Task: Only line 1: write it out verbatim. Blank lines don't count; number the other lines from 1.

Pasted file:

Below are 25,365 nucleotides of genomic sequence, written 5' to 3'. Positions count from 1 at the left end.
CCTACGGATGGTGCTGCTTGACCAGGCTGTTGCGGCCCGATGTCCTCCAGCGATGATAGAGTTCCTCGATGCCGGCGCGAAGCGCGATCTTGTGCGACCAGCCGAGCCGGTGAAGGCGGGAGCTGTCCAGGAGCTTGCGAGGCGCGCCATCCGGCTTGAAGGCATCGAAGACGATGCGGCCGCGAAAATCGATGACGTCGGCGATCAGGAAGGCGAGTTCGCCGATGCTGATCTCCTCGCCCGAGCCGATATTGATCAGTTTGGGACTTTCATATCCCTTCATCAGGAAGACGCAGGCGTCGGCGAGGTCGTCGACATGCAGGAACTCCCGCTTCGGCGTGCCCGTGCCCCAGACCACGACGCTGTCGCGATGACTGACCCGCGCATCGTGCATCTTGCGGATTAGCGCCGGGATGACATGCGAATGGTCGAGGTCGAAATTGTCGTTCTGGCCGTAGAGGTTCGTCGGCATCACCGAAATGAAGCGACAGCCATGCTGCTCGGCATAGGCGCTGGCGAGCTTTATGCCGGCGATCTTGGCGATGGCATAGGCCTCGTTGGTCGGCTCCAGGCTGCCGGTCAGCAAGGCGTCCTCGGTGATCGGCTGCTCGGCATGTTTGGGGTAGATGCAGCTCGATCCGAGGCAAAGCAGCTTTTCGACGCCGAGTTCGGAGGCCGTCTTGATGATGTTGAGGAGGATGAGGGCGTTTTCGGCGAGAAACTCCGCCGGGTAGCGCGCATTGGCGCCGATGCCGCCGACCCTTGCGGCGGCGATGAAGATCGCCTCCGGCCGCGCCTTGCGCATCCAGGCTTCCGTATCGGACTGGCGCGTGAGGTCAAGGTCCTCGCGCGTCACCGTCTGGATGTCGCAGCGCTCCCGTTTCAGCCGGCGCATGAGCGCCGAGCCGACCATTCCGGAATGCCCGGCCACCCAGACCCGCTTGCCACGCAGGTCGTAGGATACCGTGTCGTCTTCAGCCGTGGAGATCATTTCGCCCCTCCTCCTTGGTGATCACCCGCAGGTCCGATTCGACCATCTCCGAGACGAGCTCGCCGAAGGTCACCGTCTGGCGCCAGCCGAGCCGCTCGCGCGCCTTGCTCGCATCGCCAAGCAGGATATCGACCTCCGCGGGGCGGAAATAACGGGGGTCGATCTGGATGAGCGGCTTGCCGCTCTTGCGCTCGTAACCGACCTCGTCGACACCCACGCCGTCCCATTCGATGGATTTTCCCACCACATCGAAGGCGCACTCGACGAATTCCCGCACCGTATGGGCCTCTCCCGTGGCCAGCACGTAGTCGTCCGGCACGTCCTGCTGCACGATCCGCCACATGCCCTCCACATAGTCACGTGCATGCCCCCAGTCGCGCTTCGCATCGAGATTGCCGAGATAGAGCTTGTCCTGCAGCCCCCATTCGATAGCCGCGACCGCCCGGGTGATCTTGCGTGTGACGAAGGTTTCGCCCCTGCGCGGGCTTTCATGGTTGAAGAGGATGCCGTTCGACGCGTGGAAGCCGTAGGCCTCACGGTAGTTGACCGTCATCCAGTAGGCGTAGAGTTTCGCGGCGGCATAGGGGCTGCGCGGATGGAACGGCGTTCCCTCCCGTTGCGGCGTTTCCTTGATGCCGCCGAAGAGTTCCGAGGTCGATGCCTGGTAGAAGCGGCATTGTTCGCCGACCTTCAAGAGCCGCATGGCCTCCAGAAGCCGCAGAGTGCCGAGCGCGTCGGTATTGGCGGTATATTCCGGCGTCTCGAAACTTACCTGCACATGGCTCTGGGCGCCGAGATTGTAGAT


Below are 25,365 nucleotides of genomic sequence, written 5' to 3'. Positions count from 1 at the left end.